Susan Manfull: ‘P’ for Provence and ‘P’ for Passion. Susan has a heart of gold, which is easy to tell by speaking to her, or by reading her work. The tender care that she puts into each article is wonderful. Our first phone call could have gone on for hours, it was such a joy to speak to her.

Jerry Clark: One of my favourite pieces of wine writing, Jerry’s award-winning piece was evocative and emotional. He invited us into an intimate world, which all of us, including non-wine lovers, can relate to. His thrilling use of the written word remains incessantly inspiring.

Overall, the greatest thing I took away from these talented people is that a gifted wine writer, especially an award-winning wine blogger, is one that gives of themselves, that opens up in a personal way, revealing details not only about their subject – whether it be about a particular wine, an international travel adventure – but one who shares details about themselves. It is this, among many of the other things I learned above, that I hope to incorporate into my own blog when it launches this Fall.

See you in Sonoma at WBC17!

Disclosure: In exchange for a reduced rate to the Wine Bloggers Conference, attendees are required to write at least three blog posts about the conference either before, during or after.

Okanagan Crush Pad partners with PNE Prize Home Lottery

Okanagan Crush Pad is proud to partner with the PNE Prize Home Lottery to raise funds for variety of non-profit programs.

This year’s Grand Prize Home features one of the biggest Prize Homes yet, with a large open concept and patio space perfect for entertaining. It is adorned with stylish furniture, modern appliances, an outdoor hot tub and sauna and a floor-to-ceiling wine cooler.

Global TV's Kristi Gordon infant of the home's wine cooler

Global TV’s Kristi Gordon in front of the home’s floor-to-ceiling wine cooler holding a bottle of Haywire Pinot Gris.

This West Coast modern home will be perched on a breathtaking lake view property right on the Naramata Bench, looking across Okanagan Lake to Summerland.

Overlooking Summerland from across Okanagan Lake

Looking across Okanagan Lake to Summerland and Okanagan Crush Pad from Coolshanagh Vineyard in Naramata. The prize home will have a similar view.

How fitting that Okanagan Crush Pad, a Summerland winery, located on a 10-acre Switchback Organic Vineyard, is playing a role in the grand prize package. The winner and new neighbour will receive a personalized VIP tour and tasting at the winery to welcome them to the community and give them a chance to fill their wine cooler.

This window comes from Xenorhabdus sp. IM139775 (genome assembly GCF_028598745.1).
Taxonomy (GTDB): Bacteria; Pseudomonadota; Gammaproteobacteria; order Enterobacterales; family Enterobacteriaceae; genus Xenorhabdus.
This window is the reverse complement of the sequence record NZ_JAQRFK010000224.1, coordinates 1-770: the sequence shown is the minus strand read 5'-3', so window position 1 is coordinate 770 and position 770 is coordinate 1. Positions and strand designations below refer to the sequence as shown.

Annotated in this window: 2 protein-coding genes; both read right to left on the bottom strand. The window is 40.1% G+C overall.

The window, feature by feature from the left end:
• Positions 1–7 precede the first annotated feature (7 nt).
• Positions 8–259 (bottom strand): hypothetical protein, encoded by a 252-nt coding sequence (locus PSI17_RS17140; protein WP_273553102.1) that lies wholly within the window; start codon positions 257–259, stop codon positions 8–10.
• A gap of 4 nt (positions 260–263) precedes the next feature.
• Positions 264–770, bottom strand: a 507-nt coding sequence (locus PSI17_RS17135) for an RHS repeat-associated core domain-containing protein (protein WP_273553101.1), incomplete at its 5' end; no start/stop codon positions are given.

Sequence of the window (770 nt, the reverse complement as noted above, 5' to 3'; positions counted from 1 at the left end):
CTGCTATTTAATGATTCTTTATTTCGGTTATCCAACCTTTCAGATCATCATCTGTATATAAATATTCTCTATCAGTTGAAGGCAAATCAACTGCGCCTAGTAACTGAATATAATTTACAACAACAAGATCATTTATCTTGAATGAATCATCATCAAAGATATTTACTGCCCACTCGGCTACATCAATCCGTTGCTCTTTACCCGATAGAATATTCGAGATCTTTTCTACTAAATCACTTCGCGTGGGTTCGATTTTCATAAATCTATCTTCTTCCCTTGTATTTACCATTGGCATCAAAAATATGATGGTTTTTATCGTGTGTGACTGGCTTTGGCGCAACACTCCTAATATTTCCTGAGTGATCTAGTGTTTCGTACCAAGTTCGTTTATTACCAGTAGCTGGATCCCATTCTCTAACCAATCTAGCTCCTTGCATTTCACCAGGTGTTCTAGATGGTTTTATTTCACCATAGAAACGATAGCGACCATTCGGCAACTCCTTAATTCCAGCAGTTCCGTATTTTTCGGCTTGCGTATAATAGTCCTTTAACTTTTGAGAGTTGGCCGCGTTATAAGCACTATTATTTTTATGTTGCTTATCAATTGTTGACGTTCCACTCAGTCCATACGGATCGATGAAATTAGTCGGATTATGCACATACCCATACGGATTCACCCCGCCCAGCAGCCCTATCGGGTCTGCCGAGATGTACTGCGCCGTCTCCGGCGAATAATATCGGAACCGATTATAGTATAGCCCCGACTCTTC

In Summerland, the winner will get a chance to enjoy a unique winery experience. At Okanagan Crush Pad, a spectacular guest center and private upstairs tasting lounge are built into the heart of the winery, offering an in-depth view into the art of winemaking. Visitors wander past large concrete tanks, clay amphorae, sparkling wine cages, barrels and a small still, to learn how vineyard inspired natural wine and spirits are made. Here time-honoured, generations-old winemaking techniques are married with the most advanced technology with stunning results.

And the wines: the critically-acclaimed Haywire and Narrative wines celebrate the distinctive beauty and exceptional growing region.

The PNE is on now until September 6 and the exhibition’s crowd favourite has people dreaming of what life would be like if their winnings swept them away to the rich landscape of valley vineyards and desert hills of the Okanagan.

Tickets can be bought at the fair, or onsite here.

Finding Wine Culture in Amador

By Leeann Froese

Finding Wine Culture in Amador

Amador County landscape

Amador County’s rolling  landscape as seen from the Kennedy Mine

I feel pretty lucky that on the eve of my 20th year in the wine industry that I’ve had the chance to taste wines from all over the world, and had the pleasure of visiting wine regions in a few different countries. What I am focused on these days as I look at the different regions is to see how they build their culture, welcome wine visitors, and how the people live and work.